AP Credits and Course Substitutions
A student who scores a 4 on the AP exam for calculus may choose to be awarded credit for MA 141. If AP credits are awarded and accepted for CHE 110-CHE 111, the student will discuss other sciences to be considered as replacements.
A student who receives a 4 on the AP exam for biostatistics may choose to be awarded credit for MA 275. No other AP credits in the math and science categories will be accepted for program substitution without permission. AP credits for other non-math and science core curriculum requirements will be accepted.
The Progression and Retention Committee for the program in physical therapy is responsible for evaluating and screening candidates during the preprofessional and professional graduate components of the program. Requirements for the program in physical therapy were approved in conjunction with the accreditation of the program and are acceptable to the School of Health Sciences and Quinnipiac University administration.
Preprofessional Bachelor’s Degree Program Requirements
To be eligible for the professional graduate DPT program, students must achieve a minimum overall GPA of 3.2 during the preprofessional component of the program. In addition, a 3.2 cumulative GPA in preprofessional program science and math coursework is required for admission to the professional graduate DPT component of the program. (D and F grades in the required preprofessional science and math courses are unacceptable.) Initial placement in the English and mathematics courses is determined by examination and an evaluation of high school units presented. The minimum mathematics requirement is MA 141. All students are required to complete a minor or concentration in a subject area of their choice. The following courses in the preprofessional component must be successfully completed with a C- or better and are calculated into the GPA for science and math coursework.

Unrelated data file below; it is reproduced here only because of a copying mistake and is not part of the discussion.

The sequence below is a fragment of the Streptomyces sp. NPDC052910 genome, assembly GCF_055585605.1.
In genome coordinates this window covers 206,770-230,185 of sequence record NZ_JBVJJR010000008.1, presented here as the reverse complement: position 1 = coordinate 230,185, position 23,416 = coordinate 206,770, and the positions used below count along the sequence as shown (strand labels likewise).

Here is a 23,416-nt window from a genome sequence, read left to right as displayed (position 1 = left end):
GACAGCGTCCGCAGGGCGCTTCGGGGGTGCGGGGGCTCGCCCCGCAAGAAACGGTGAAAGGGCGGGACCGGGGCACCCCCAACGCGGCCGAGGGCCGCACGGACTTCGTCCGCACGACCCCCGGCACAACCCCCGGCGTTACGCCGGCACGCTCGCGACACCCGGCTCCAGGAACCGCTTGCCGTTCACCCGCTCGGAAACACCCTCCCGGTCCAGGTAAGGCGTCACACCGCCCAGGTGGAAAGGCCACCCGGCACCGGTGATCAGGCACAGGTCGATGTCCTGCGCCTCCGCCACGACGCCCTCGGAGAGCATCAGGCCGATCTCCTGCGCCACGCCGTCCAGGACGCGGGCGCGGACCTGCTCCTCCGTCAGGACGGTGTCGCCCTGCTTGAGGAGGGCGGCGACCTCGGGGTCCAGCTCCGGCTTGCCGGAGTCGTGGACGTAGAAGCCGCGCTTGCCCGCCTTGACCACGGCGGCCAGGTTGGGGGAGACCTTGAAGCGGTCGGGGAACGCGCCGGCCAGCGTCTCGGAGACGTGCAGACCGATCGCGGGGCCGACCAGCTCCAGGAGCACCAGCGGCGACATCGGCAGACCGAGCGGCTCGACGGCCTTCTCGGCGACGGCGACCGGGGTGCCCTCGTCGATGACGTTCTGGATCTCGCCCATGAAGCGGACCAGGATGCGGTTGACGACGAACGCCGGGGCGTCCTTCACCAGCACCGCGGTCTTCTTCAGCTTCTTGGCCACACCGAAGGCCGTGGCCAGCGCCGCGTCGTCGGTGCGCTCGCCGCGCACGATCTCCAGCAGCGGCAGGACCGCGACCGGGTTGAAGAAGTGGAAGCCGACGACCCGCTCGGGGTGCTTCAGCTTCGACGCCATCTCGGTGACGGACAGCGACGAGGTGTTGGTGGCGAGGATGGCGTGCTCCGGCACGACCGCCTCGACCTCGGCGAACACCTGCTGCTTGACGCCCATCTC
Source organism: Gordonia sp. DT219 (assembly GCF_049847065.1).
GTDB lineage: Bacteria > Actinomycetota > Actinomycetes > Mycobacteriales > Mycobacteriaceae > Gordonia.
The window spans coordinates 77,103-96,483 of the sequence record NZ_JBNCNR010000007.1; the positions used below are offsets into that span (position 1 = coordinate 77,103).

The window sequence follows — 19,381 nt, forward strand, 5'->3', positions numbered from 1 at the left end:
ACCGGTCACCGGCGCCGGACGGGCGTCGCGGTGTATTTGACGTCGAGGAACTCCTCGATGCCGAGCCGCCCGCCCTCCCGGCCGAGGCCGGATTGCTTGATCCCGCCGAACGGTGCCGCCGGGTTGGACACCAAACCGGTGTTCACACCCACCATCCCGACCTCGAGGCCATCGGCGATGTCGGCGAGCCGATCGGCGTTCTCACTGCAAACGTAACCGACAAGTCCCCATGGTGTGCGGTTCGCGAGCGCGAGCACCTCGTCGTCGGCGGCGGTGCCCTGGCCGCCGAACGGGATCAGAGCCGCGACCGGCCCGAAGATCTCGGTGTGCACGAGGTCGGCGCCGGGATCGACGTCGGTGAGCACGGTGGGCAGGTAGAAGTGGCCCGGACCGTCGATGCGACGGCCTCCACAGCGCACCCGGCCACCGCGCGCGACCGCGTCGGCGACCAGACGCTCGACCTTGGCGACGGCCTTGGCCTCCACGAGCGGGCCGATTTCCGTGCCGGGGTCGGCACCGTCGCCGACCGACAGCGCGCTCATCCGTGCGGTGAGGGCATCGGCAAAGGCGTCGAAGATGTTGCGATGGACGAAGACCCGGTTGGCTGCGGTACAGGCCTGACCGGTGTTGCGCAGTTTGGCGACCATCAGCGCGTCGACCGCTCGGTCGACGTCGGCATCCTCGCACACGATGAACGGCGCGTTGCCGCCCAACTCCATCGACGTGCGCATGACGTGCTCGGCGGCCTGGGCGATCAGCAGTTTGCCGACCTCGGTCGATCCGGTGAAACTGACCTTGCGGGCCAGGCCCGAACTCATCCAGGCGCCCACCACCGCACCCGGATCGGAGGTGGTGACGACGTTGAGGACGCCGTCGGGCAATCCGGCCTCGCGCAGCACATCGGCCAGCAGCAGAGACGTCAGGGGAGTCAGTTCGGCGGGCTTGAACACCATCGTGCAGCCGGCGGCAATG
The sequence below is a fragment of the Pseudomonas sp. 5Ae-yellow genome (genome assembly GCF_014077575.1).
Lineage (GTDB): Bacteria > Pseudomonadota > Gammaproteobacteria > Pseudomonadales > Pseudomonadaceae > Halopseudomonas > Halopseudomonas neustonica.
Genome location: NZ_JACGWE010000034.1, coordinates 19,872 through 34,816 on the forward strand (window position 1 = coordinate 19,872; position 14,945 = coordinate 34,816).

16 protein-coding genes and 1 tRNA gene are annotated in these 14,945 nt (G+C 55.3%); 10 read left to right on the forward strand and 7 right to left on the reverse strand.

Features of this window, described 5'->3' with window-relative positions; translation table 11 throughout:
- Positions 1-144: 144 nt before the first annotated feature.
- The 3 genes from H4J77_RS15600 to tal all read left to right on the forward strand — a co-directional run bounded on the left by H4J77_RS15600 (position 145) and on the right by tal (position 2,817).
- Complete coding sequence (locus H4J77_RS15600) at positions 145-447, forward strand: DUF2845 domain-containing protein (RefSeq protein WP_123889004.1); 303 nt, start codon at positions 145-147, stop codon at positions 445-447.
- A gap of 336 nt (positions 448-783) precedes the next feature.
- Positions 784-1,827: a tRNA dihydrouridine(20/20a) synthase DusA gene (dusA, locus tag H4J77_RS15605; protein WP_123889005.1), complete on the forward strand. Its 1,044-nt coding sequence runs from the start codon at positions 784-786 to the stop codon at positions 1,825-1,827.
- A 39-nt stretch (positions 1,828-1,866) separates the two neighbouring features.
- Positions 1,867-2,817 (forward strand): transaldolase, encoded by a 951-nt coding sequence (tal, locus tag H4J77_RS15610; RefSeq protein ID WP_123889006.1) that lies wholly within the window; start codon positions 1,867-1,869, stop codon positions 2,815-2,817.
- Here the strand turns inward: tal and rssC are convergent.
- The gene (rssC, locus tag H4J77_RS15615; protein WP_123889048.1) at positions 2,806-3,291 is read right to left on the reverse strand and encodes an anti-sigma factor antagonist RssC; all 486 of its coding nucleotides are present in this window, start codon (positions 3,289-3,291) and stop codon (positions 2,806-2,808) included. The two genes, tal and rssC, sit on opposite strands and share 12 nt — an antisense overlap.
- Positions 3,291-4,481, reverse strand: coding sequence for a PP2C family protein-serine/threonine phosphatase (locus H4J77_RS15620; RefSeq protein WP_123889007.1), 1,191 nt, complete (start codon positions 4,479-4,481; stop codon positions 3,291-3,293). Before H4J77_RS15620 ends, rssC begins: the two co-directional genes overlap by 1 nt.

Preprofessional Undergraduate Courses Calculated into 3.2 Math/Science Requirement
|General Biology I|
and General Biology I Lab
|General Biology II|
and General Biology Lab II
|Human Anatomy and Physiology I|
and Human Anatomy and Physiology Lab I
|Human Anatomy and Physiology II|
and Human Anatomy and Physiology II Lab
|The Physiology of Human Performance I|
and The Physiology of Human Performance I Lab
|Physiology of Human Performance II|
and Physiology of Human Performance II Lab
|General Chemistry I|
and General Chemistry I Lab
|General Chemistry II|
and General Chemistry II Lab
|MA 141||Calculus of a Single Variable||3|
|General Physics I|
and General Physics I Lab
|General Physics II|
and General Physics II Lab
Technical Standards and Essential Requirements
Professional education requires that the accumulation of knowledge be accompanied by the simultaneous acquisition of skills, professional attributes and behaviors. Professional school faculty members have a societal responsibility to matriculate and graduate the best possible health care professionals. Therefore, admission to the School of Health Science Department of Physical Therapy (DPT) is offered to those who present the highest qualifications for the study and practice of physical therapy. The technical standards presented below are prerequisite for admission to, progression in, and graduation from the school and department. Successful completion of all courses in the DPT curriculum is required to develop the essential knowledge, skills and professional attributes of a competent physical therapist.